Keeping up with the growing popularity for natural swimming pools, Herzog & de Meuron has completed a biologically filtered bathing lake in Riehen, Switzerland (+ slideshow).
Following a series of unrealised proposals for conventional swimming pools in the town, Herzog & de Meuron developed the design for the Naturbad Riehen in the spirit of Badi – the traditional wooden pools that sit within the Rhine river.
The result is an outdoor pool that offers bathers the experience of swimming in a naturally filtrated lake, kept clean using water plants as well as layers of gravel, sand and soil, rather than with machinery and chemicals.
"The standard geometric swimming pool transforms into a bathing lake where the technical systems and machine rooms vanish, to be substituted by planted filtering cascades," said Herzog & de Meuron.
The Swiss architects first won a competition to create a swimming pool in Riehen in 1979. This never materialised but, according to the designers, the desire for swimming facilities remained among local residents.
As the traditional riverside baths became more and more obsolete, several more proposals came and went, until the designers eventually came up with their plan to create a natural pool.
"The changed perspectives brought by the intervening years prompted the idea of abandoning the conventional pool concept with its mechanical and chemical water treatment systems in favour of a pool closer to a natural condition," said the team.
"This concept led to the notion of modelling the natural pool on the local Badi, which combine a lively atmosphere with a timeless appearance," they explained.
The new pool is located on the north bank of the River Wiese, which meets the Rhine in Basel. It can accommodate up to 2,000 bathers per day, and features indoor changing facilities and a waterside cafe.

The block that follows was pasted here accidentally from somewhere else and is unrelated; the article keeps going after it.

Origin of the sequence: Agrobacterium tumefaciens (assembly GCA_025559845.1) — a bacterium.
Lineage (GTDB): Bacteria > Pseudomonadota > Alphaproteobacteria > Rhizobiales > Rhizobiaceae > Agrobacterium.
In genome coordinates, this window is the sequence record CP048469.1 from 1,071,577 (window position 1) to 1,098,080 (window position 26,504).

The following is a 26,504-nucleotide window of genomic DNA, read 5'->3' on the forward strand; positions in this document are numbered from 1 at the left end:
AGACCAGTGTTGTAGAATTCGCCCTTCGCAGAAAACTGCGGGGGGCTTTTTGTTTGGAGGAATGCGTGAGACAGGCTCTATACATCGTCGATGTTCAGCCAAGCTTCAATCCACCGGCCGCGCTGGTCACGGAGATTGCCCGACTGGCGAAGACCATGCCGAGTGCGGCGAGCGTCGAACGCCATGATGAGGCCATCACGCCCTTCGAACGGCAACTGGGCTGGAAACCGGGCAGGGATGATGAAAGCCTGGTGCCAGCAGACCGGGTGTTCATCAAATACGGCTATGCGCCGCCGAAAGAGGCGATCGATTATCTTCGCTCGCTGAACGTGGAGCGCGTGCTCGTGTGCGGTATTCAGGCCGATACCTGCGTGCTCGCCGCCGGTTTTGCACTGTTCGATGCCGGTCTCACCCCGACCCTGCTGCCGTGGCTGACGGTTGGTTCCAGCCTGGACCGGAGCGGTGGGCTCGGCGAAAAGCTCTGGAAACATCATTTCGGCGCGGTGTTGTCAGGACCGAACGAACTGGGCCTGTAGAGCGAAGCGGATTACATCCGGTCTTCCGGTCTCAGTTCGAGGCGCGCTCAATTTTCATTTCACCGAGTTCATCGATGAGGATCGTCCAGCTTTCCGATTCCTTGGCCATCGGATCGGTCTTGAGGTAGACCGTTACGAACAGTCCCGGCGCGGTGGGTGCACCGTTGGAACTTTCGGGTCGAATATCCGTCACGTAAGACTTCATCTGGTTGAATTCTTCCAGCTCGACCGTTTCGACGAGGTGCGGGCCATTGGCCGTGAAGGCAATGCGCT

Built from larch wood, the amenities building runs along the eastern side of the site, serving as the main entrance. It adjoins a fence built from the same material, which extends around the northern and western boundaries to offer sheltered seating areas and showers for bathers.
"From all parts of the facility, attention is focused on the bathing pond at the centre of the site," said the design team.
The southern boundary along the river's edge is screened only by plants, allowing swimmers to look out over the neighbouring waters.
Biological water-treatment basins contain the plants used as part of the organic filtration system. These are located on the opposite side of the road, embedded into the landscape of a parkland site that is in use all year round.
Natural pools are becoming increasingly popular in Europe, although the Naturbad Riehen is the one of the first to be designed by a well-known architect. Harbour-side baths have also been gaining popularity ever since JDS Architects installed recreational bathing facilities along Copenhagen's waterfront in 2002.
There are now a number of outlandish projects in the pipeline. London-based Studio Octopi is moving forward with a concept to offer swimming in the River Thames, while a team of Danish architects is planning to extend Copenhagen's offering with a series of artificial islands.
All photographs are copyright Leonardo Finotti and used with permission.